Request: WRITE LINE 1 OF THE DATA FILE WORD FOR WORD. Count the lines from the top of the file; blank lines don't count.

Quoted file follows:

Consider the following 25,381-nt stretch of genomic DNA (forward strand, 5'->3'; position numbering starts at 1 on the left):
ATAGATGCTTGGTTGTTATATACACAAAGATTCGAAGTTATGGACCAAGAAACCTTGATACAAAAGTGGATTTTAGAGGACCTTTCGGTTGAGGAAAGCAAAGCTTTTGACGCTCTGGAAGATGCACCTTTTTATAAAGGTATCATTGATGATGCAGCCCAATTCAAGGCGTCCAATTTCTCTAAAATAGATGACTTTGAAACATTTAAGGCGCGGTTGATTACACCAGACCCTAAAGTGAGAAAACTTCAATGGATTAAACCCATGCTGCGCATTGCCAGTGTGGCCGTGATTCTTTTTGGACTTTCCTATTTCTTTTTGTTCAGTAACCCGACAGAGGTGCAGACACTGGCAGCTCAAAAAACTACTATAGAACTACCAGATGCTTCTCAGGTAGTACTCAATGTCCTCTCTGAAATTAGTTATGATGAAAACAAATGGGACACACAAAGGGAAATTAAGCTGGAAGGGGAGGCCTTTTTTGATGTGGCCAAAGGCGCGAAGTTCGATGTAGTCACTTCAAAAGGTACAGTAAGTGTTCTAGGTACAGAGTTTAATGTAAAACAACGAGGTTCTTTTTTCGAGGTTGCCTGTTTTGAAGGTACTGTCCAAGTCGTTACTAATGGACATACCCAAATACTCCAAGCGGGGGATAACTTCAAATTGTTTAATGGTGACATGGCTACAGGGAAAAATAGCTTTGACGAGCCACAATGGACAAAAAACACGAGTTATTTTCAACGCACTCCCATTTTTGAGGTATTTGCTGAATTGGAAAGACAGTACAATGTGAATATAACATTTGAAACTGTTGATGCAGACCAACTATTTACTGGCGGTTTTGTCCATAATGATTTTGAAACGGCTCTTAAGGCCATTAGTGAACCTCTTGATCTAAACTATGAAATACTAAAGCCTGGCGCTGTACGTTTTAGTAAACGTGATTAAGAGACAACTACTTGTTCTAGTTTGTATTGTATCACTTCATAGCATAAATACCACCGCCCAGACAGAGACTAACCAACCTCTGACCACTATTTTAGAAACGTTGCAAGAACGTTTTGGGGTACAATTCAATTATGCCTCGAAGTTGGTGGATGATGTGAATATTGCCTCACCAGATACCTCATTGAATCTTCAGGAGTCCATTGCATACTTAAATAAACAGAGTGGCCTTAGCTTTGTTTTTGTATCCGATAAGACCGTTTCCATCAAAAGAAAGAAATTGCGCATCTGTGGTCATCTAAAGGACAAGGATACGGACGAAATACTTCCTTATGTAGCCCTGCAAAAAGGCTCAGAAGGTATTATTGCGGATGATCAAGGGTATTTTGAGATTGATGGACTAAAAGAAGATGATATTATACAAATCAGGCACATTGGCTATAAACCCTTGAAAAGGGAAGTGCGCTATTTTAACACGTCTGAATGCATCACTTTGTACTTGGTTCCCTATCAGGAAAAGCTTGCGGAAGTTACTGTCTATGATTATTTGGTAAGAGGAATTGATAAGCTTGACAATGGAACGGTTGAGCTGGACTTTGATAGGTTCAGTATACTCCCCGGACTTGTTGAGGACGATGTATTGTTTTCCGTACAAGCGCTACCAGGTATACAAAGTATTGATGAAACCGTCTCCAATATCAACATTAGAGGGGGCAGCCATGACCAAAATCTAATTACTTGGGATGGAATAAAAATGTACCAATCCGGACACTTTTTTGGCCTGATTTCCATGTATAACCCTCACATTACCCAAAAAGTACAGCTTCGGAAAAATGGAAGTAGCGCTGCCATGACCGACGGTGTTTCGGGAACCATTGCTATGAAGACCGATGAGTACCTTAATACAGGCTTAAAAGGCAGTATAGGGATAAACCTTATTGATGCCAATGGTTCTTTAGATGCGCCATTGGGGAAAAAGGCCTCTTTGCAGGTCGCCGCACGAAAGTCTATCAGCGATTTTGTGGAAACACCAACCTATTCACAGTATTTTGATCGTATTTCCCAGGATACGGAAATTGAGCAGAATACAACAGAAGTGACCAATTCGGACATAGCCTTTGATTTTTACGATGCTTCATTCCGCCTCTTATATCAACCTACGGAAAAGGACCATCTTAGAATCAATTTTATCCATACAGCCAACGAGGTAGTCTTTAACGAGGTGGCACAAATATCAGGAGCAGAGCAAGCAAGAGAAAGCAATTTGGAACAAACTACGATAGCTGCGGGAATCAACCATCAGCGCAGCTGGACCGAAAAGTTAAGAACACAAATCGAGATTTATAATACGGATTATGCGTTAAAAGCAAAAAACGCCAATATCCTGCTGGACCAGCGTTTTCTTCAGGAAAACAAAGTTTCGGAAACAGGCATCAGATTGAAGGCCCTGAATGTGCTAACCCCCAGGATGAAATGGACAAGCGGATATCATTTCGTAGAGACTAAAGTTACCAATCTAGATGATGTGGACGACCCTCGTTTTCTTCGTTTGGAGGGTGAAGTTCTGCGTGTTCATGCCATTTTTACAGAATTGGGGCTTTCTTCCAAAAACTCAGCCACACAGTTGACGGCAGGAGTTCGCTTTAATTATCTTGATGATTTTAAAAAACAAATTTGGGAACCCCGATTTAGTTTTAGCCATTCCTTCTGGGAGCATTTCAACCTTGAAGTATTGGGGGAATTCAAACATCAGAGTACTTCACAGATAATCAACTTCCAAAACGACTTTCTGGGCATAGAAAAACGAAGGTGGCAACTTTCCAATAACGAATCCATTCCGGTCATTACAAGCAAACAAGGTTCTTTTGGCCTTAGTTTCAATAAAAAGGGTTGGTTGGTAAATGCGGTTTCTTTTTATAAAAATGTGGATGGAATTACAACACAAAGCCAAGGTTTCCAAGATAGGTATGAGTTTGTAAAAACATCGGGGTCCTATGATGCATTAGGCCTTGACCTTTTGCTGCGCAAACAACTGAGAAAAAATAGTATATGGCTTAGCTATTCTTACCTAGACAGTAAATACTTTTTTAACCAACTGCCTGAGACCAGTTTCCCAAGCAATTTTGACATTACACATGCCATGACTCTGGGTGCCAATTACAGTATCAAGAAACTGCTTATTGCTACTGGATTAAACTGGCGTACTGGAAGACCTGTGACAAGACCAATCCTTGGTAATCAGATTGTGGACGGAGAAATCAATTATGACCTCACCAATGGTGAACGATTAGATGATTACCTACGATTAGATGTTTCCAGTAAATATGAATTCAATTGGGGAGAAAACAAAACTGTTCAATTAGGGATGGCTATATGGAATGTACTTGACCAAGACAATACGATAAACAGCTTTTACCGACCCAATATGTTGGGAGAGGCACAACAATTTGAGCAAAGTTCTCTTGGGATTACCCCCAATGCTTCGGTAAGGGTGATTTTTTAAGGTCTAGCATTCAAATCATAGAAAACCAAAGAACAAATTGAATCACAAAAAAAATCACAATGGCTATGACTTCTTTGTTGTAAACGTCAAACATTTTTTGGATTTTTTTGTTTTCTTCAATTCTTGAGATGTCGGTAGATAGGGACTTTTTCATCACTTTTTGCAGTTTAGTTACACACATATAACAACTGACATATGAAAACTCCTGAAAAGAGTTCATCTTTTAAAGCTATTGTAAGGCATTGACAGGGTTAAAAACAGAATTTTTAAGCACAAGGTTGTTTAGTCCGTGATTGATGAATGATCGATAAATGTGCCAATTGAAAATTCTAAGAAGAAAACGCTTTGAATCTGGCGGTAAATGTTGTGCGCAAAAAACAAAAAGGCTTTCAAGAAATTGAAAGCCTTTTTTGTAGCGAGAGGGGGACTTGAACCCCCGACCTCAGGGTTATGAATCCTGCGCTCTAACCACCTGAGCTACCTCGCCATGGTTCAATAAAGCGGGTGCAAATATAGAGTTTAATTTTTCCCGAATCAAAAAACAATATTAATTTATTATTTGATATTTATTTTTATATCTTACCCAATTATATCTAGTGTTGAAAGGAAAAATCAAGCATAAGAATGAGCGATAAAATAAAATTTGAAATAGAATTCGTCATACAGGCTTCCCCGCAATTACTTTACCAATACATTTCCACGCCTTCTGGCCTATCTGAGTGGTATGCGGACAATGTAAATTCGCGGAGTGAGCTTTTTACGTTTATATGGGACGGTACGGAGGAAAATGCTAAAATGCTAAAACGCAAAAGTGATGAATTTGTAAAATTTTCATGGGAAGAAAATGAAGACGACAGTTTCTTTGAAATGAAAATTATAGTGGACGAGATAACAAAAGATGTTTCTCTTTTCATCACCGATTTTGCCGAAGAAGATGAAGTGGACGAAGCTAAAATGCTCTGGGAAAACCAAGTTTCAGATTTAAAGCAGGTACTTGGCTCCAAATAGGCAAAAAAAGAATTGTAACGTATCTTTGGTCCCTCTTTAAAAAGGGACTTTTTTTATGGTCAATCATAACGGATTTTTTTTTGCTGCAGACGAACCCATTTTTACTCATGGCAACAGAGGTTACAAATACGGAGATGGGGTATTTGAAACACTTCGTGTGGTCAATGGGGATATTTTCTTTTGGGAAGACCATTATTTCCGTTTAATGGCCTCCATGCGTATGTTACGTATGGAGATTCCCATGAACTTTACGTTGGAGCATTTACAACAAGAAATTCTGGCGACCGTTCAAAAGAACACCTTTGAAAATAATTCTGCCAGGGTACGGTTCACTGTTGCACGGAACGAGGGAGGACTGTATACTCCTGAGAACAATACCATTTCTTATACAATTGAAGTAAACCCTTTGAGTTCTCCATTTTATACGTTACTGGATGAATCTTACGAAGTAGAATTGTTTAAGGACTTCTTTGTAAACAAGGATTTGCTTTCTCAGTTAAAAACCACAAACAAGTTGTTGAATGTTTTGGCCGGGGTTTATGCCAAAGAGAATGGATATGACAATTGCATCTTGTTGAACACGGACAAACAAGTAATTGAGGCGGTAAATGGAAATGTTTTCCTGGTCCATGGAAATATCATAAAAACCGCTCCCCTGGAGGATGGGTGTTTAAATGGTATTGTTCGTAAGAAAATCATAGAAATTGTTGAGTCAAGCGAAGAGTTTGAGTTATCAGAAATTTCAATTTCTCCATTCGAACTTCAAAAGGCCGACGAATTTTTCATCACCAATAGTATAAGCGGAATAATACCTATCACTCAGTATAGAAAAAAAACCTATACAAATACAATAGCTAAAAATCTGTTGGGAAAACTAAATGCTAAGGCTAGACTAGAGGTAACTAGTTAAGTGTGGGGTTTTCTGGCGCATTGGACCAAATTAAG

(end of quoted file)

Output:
Consider the following 25,381-nt stretch of genomic DNA (forward strand, 5'->3'; position numbering starts at 1 on the left):